Nintendo’s flagship gaming console, the aging Nintendo Wii, is due for an upgrade really soon, and a big one at that. The replacement, named "Wii U", announced at E3 today, delivers features that will significantly change the gaming experience for users, including high-definition video, finally.
According to Nintendo’s president, Wii has always stood for "We", or how the console can be enjoyed by many people together, while "U", or "You", stands for how the console can be enjoyed by someone individually. Quite an interesting marketing ploy, I know, but here’s what you need to know about the new console.
The Wii U, similarly to the original Wii, is comprised by two parts: the controller and the console itself. The latter has remained fairly unaltered, despite the smaller form factor and slightly sleeker design. The Wii Remote, as the controller is called, is gone. Instead, the company replaced it with a large tablet-like device with a large 6-inch touch screen:
The new controller also sports a front-facing camera, an accelerometer, gyroscope, a stylus (for those who think those are old-fashioned) and yes, dual analog controllers. There are also navigation controls along the bottom.
What’s perhaps even more remarkable about the controller is its ability to work independently from the main console. If the TV is off, a full-featured version of the game will be displayed on the controllers 6-inch instead, while data is quietly and wirelessly transferred back and forth between the console and the controller. Nintendo stresses that the Wii U is not a portable gaming device, since the remote needs to periodically communicate with the main console, but it’s pretty darn close!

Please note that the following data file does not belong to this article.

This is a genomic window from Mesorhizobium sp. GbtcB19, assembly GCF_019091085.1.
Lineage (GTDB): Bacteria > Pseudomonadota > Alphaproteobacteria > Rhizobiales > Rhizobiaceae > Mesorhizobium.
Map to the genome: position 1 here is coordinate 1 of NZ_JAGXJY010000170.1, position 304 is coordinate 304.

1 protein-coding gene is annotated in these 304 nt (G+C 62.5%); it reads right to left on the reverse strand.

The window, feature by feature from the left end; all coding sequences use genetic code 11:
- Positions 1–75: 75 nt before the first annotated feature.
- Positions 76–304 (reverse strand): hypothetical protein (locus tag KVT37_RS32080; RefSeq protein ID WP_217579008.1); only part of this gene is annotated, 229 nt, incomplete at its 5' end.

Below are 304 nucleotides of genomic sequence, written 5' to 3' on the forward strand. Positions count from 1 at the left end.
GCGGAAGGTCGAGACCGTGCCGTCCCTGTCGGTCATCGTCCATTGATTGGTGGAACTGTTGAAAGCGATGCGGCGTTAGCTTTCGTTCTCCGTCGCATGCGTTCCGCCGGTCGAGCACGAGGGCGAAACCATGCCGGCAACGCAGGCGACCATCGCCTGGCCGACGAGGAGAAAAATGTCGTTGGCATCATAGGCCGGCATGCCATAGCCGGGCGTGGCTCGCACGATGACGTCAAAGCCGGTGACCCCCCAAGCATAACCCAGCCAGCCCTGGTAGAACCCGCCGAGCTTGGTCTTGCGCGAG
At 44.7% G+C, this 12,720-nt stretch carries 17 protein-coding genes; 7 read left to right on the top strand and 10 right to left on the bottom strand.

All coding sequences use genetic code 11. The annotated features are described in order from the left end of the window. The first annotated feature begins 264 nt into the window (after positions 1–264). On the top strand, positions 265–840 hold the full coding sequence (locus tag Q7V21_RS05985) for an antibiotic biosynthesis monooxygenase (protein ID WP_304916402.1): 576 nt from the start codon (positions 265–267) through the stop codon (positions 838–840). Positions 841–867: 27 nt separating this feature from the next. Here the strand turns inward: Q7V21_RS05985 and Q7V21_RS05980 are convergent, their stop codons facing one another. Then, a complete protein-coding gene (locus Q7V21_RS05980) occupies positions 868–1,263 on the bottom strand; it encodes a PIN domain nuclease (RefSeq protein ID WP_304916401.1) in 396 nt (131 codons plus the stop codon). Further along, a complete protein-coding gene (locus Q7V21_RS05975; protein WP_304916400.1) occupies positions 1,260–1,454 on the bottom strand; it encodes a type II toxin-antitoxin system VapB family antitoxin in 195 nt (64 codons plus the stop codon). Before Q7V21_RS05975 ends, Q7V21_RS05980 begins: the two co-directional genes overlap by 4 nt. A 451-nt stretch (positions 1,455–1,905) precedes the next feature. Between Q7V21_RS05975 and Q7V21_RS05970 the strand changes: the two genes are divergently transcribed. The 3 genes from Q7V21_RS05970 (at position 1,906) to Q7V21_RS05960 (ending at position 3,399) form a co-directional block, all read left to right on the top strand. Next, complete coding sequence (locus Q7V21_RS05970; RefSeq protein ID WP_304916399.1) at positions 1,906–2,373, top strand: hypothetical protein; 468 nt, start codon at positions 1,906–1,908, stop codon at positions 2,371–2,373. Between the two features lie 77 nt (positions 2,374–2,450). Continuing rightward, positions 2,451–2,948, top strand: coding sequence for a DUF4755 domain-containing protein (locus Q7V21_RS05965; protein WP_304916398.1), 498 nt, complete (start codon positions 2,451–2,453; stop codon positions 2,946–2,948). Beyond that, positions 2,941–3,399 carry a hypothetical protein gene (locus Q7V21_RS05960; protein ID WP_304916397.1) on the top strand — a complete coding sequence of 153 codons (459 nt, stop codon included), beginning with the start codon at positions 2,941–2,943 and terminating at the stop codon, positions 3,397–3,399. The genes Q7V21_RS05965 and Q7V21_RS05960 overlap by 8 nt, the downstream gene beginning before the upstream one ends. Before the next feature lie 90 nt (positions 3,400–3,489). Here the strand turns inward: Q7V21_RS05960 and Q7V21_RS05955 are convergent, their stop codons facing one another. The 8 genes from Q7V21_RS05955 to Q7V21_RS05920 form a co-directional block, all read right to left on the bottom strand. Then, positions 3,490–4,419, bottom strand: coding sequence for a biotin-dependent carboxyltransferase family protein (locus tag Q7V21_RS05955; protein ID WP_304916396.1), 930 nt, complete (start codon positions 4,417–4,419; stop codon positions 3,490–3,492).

As much as this might appeal to users, I have the feeling many will miss the older, less intrusive remote, which is now history. The Wiimote was particularly interesting, since it would often force users to move around in order to play the game effectively, a capability that many other makers later copied (PlayStation Move, anyone?). While the new controller sports an accelerometer and gyroscope, which would in theory enhance motion controls by a lot, the touch screen and extra features will likely make it heavier. If you’re a fan of the old remote, however, you might be happy to know that the Wii U will support all current-generation accessories.
Either way, this is a great advancement for Nintendo, and a much-needed upgrade to the Wii console, which hadn’t been significantly touched since 2006. The Wii U will be available sometime in 2012, although no release date has been set.
(Videos credit: Engadget)